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July 15 at 8:30am

Video: Yancey Strickler of Kickstarter

If Indie Film had a person of the year, it would be Kickstarter this year. It’s given more movies the needed boost than anyone else this year (as today’s earlier post can attest.
Thanks to Dan McGuire for the tip on this!

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December 14 at 8:19am

Brave Thinkers Of Indie Film, 2010 Edition

We have a bit of a redundancy in the recognition of those that create good work, but that good work does not end with what is up on the screen — which is the part that everyone seems to want to write about.  I feel however that we must recognize those that focus not just on the development and production of good work, but those that commit themselves to ALL of cinema, including discovery, participation, appreciation, and presentation — what I consider the other 4 pillars of cinema.

Last year at this time, I put forth a list of inspiring folks, people who by their acts and ideas were giving me the energy to keep striving for a better film culture and infrastructure, one that was accessible to all, and slave to none. We are closer to a truly free film culture this year than we were last year, and I remain optimistic that we can be a hell of a lot closer next year than we are today, thanks in no small part to the 40 I have singled out these two short years.

This list, like last year’s, is not meant to be exhaustive. Okay, granted I did not get to the quantity to the 21 Brave Thinkers that I did last year, but the quality is just as deep.  Regarding the lesser amount, I don’t blame the people — I blame the technology (of course).  I wish I had better tools of discovery that would allow me to find more of the good work and efforts that are out there. I know I am overlooking some BTs again this year. But so be it — one of the great things about blogging is there is no need to be finished or even to be right (although I do hate it when I push publish prematurely — like I did with this — when it is still purely a draft).

I know I can depend on you, my dear brave thinkers, to extend and amend this work into the future.  I do find it surprising how damn white & male & middle aged this list is.  And that I only found two directors to include this year.  Again, it must be the tools and not the source, right?  Help me source a fuller list next year; after all, it is as Larry K tweeted to me about regarding who are the most brave these days: “Those whom you don’t know but who continue, despite the indifference of all, to create work that is authentic,challenging and real.”  How true that is!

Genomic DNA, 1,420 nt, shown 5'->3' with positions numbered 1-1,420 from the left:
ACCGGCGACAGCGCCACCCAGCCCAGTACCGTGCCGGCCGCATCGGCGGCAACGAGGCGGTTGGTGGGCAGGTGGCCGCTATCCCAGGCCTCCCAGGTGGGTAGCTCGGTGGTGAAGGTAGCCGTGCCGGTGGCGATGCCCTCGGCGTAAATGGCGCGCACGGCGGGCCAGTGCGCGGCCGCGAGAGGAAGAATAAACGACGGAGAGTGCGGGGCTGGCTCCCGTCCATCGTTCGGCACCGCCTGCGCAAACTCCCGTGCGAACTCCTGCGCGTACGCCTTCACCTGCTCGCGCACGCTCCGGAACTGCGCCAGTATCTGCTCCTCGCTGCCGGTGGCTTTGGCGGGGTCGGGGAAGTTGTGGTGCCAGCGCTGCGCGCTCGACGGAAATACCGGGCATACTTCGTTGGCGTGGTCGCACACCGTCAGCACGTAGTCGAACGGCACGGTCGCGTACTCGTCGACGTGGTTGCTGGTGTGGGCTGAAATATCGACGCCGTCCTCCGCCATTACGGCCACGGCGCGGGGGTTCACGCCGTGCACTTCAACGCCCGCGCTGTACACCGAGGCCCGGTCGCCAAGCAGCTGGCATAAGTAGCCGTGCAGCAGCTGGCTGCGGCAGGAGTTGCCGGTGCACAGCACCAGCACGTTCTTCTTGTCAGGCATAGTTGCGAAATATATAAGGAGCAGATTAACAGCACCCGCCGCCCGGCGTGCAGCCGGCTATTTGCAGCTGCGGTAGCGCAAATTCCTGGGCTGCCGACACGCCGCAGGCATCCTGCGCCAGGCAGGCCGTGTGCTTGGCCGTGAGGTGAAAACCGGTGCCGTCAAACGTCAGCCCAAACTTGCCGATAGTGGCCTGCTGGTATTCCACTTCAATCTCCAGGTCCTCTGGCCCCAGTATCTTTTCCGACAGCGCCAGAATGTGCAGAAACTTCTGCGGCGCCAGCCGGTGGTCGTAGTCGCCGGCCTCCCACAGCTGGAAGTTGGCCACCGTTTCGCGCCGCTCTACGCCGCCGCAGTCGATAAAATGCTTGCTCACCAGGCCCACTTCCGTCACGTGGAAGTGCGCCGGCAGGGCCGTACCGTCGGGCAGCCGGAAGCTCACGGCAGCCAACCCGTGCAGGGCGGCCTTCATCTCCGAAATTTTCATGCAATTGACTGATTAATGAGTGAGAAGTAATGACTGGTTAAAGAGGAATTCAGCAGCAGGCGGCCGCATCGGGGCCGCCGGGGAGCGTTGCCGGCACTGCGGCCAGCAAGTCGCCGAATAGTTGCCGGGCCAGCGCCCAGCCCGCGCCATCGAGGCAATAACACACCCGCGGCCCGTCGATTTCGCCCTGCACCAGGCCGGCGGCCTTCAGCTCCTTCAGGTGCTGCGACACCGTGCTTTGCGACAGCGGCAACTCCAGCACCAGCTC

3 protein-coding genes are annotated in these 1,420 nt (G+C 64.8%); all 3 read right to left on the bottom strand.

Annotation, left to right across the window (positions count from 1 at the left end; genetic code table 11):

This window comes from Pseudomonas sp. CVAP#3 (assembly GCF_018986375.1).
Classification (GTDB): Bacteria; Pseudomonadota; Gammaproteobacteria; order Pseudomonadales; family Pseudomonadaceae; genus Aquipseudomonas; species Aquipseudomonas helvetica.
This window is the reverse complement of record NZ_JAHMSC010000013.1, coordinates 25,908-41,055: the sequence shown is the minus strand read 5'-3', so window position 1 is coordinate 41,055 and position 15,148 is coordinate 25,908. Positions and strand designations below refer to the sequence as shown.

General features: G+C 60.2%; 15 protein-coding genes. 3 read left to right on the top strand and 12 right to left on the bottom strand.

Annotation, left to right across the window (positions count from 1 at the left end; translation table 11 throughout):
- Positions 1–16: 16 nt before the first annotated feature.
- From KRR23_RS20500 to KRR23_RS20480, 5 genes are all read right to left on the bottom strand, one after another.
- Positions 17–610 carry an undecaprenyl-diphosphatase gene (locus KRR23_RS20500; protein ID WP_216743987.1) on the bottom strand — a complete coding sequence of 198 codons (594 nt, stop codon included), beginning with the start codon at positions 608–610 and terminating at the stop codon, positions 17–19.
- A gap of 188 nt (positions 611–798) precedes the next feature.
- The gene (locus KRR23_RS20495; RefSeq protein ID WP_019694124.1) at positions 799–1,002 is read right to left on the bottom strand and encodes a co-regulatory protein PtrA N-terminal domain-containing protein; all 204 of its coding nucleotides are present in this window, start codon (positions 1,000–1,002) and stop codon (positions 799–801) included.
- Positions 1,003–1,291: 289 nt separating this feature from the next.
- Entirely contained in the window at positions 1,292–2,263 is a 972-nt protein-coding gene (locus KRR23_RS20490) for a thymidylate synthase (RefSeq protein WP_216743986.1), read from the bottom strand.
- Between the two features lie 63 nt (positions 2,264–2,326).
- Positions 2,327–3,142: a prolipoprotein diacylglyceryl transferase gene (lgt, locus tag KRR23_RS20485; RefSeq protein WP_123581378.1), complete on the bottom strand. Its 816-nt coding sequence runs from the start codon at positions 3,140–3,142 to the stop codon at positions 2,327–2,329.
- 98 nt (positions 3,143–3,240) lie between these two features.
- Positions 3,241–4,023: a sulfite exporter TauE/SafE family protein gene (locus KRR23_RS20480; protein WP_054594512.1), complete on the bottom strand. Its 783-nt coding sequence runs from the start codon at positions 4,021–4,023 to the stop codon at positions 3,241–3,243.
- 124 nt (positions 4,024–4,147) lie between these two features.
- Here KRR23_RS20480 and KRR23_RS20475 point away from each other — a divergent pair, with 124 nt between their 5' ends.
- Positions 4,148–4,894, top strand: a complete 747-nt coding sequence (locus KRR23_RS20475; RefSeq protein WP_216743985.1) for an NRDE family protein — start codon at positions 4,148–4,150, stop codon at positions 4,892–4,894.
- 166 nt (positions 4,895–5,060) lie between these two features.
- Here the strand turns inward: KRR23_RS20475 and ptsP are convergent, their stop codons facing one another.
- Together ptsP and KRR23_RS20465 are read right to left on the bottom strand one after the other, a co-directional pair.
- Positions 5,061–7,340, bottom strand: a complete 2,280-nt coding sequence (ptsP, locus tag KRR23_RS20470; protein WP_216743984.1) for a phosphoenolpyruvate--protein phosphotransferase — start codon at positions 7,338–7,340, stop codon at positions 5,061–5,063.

Last year I asked and stated: “What is it to be “brave”? To me, bravery requires risk, going against the status quo, being willing to do or say what few others have done. Bravery is not a one time act but a consistent practice. Most importantly, bravery is not about self interest; bravery involves the individual acting for the community. It is both the step forward and the hand that is extended.”

This year, I recognize even more fully that bravery is a generosity of spirit, as well as a generative sort of mind.  It is extending the energy inside ourselves to the rest of the world.   I often get asked why I blog (or why so much), and I have no answer for those folks.  It can’t be stopped, for I believe if we love the creative spirit as much as the work it yields, if we believe we create for the community and not for the ego, how can we not extend ourselves and turn our labor into the bonds that keep us moving forward.  In other words, no one can afford to create art and not be public (IMHO).  If you want a diverse and accessible culture of ambitious work, you can not afford to simply hope it will get better — you have to do something (or get out of the business, please).

So without any further adieu, here’s my list of the nineteen folks who have done more on a worldwide basisto start to build it better together, [...]


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July 7 at 7:34am

Embedded In Real Life: The Kickstarter Film Festival

Today’s guest post is from Yancey Strickler, one of the founders of Kickstarter, the crowd funding site. Kickstarter, along with other crowdfunding sites, has brought some real change to the indie film landscape, bringing more power to the creator class to fund their work. But getting your work made, is just part of what it means to be an artist these days; you need to get your work seen (and that’s not all). Luckily for us, Kickstarter is just getting started.

This Friday night on a Brooklyn rooftop, Kickstarter will host the first-ever Kickstarter Film Festival in conjunction with Rooftop Films. The night will feature 90-plus minutes of footage from a dozen filmmakers who successfully raised money on Kickstarter, among them documentaries, features, and shorts, as well as dance and experimental film. There will be music, plus delicious treats provided by Kickstarter food projects. If you’d like to join us, tickets are just $10.

Since Kickstarter launched 14 months ago, filmmakers have used the site to raise funds for post-production, shoots, crews, equipment, music licensing, locations, film festival prep, DVD production, color correction, and just about every other cost associated with making and distributing a film. They’ve found success: almost half of the film projects meet their funding goal. Overall $10 million has been pledged on the site — $2 million of it to film projects. [...]


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